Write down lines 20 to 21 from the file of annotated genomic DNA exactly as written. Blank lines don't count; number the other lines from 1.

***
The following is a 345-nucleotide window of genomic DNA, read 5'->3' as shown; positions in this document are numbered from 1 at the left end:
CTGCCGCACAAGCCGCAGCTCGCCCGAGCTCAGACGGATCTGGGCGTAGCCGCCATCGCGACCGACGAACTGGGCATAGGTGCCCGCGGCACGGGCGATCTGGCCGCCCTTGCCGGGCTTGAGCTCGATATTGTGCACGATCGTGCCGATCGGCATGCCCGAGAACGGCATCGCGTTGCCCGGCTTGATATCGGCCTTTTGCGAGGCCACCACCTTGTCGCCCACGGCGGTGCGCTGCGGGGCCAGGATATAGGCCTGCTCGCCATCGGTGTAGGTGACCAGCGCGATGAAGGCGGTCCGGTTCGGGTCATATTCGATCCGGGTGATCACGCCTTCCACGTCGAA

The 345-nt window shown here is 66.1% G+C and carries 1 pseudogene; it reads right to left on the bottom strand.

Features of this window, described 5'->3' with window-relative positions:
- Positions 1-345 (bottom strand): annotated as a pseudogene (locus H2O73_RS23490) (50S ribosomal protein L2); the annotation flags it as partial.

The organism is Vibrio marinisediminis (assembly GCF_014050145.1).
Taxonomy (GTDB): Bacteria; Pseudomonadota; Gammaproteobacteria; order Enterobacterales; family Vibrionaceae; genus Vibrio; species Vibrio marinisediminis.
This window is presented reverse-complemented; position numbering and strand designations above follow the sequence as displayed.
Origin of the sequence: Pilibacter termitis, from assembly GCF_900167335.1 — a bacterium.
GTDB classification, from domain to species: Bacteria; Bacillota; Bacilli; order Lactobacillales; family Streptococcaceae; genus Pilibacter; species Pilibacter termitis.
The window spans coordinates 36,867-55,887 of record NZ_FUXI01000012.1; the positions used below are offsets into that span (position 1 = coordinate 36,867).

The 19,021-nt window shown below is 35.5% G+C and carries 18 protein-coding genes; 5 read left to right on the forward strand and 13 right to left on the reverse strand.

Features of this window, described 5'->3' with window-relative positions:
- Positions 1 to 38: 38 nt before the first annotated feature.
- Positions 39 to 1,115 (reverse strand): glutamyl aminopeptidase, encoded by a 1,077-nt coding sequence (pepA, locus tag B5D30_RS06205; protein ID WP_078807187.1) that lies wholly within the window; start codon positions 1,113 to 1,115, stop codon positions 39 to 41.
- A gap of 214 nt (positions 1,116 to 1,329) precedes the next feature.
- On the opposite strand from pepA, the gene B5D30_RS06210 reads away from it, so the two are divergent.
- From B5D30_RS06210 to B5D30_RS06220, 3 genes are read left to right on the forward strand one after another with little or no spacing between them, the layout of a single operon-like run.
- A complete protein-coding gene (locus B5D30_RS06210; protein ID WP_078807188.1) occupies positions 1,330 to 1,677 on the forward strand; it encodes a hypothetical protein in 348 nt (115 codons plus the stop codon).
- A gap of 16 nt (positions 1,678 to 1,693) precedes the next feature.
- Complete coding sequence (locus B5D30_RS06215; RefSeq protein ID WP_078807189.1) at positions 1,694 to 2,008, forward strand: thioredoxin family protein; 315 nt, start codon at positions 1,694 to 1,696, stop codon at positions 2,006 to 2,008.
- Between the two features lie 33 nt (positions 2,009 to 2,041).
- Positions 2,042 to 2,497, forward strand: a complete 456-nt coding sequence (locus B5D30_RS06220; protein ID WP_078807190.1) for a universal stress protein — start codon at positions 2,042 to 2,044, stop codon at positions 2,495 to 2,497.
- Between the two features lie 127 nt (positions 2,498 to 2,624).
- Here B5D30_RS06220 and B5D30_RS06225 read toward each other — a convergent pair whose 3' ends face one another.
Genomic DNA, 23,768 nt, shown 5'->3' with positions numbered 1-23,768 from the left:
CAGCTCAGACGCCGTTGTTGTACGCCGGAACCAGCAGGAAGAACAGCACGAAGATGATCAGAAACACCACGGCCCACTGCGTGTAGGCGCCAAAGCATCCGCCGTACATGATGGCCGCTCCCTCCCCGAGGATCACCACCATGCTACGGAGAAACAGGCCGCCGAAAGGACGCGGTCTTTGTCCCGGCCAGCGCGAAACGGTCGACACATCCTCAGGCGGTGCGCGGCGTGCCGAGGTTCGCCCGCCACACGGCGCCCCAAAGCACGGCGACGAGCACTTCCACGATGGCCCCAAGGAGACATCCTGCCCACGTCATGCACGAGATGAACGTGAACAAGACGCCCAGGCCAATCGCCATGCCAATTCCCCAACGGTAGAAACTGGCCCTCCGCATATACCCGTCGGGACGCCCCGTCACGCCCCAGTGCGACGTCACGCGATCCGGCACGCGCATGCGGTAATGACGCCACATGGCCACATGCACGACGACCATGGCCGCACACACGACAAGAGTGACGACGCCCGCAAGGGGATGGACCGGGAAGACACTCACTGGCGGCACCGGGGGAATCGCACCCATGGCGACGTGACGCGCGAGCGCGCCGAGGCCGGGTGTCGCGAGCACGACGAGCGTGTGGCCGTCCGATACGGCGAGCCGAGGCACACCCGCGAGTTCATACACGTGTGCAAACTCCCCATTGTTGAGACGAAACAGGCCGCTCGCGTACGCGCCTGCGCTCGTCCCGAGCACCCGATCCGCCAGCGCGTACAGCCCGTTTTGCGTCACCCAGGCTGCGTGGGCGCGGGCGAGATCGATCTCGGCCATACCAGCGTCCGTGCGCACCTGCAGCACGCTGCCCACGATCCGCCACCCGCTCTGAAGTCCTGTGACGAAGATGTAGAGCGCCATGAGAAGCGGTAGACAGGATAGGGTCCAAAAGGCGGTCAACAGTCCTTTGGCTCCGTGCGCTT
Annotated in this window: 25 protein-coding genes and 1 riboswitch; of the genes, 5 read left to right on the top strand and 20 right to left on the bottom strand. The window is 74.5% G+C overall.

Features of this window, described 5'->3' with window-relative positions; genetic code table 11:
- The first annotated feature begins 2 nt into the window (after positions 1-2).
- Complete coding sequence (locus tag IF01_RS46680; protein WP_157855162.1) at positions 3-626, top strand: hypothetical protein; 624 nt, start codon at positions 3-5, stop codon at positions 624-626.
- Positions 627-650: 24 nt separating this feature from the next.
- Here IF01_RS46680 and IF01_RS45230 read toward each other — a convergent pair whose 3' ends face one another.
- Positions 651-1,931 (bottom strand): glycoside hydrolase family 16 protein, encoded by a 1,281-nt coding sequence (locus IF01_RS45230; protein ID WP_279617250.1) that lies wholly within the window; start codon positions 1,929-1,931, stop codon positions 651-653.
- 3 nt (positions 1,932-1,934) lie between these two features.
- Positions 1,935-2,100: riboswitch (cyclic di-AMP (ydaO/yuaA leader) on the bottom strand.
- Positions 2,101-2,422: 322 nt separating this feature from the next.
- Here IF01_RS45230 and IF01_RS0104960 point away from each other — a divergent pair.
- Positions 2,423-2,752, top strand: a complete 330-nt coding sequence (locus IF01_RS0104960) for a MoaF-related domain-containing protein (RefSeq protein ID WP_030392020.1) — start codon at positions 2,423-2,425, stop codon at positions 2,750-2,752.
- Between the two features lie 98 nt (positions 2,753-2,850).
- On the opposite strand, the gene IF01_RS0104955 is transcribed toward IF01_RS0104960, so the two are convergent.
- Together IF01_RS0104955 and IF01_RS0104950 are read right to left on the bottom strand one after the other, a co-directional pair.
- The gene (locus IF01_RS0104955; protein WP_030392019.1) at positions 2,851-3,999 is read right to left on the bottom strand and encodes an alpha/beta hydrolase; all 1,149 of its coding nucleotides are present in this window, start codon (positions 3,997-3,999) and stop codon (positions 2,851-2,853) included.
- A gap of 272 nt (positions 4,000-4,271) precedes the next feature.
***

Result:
- A gap of 16 nt (positions 1,678 to 1,693) precedes the next feature.
- Complete coding sequence (locus B5D30_RS06215; RefSeq protein ID WP_078807189.1) at positions 1,694 to 2,008, forward strand: thioredoxin family protein; 315 nt, start codon at positions 1,694 to 1,696, stop codon at positions 2,006 to 2,008.